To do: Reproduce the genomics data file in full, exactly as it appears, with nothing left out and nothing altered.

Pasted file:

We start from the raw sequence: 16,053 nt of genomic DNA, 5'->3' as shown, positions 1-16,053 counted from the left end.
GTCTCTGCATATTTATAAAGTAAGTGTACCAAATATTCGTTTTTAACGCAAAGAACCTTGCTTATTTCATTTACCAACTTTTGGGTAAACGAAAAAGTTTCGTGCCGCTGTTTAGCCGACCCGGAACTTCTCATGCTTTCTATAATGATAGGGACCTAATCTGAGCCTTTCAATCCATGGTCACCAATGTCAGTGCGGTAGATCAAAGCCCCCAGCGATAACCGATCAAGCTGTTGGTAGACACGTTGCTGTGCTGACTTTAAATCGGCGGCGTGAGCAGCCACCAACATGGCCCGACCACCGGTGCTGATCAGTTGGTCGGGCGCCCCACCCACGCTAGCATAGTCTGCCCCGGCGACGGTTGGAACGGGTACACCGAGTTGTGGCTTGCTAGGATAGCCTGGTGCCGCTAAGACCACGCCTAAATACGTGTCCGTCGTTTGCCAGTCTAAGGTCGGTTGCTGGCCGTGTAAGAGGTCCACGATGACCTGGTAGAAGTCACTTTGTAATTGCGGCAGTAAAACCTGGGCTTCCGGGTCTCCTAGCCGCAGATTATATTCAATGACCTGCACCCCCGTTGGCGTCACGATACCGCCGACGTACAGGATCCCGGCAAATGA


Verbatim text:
We start from the raw sequence: 16,053 nt of genomic DNA, 5'->3' as shown, positions 1-16,053 counted from the left end.
GTCTCTGCATATTTATAAAGTAAGTGTACCAAATATTCGTTTTTAACGCAAAGAACCTTGCTTATTTCATTTACCAACTTTTGGGTAAACGAAAAAGTTTCGTGCCGCTGTTTAGCCGACCCGGAACTTCTCATGCTTTCTATAATGATAGGGACCTAATCTGAGCCTTTCAATCCATGGTCACCAATGTCAGTGCGGTAGATCAAAGCCCCCAGCGATAACCGATCAAGCTGTTGGTAGACACGTTGCTGTGCTGACTTTAAATCGGCGGCGTGAGCAGCCACCAACATGGCCCGACCACCGGTGCTGATCAGTTGGTCGGGCGCCCCACCCACGCTAGCATAGTCTGCCCCGGCGACGGTTGGAACGGGTACACCGAGTTGTGGCTTGCTAGGATAGCCTGGTGCCGCTAAGACCACGCCTAAATACGTGTCCGTCGTTTGCCAGTCTAAGGTCGGTTGCTGGCCGTGTAAGAGGTCCACGATGACCTGGTAGAAGTCACTTTGTAATTGCGGCAGTAAAACCTGGGCTTCCGGGTCTCCTAGCCGCAGATTATATTCAATGACCTGCACCCCCGTTGGCGTCACGATACCGCCGACGTACAGGATCCCGGCAAATGA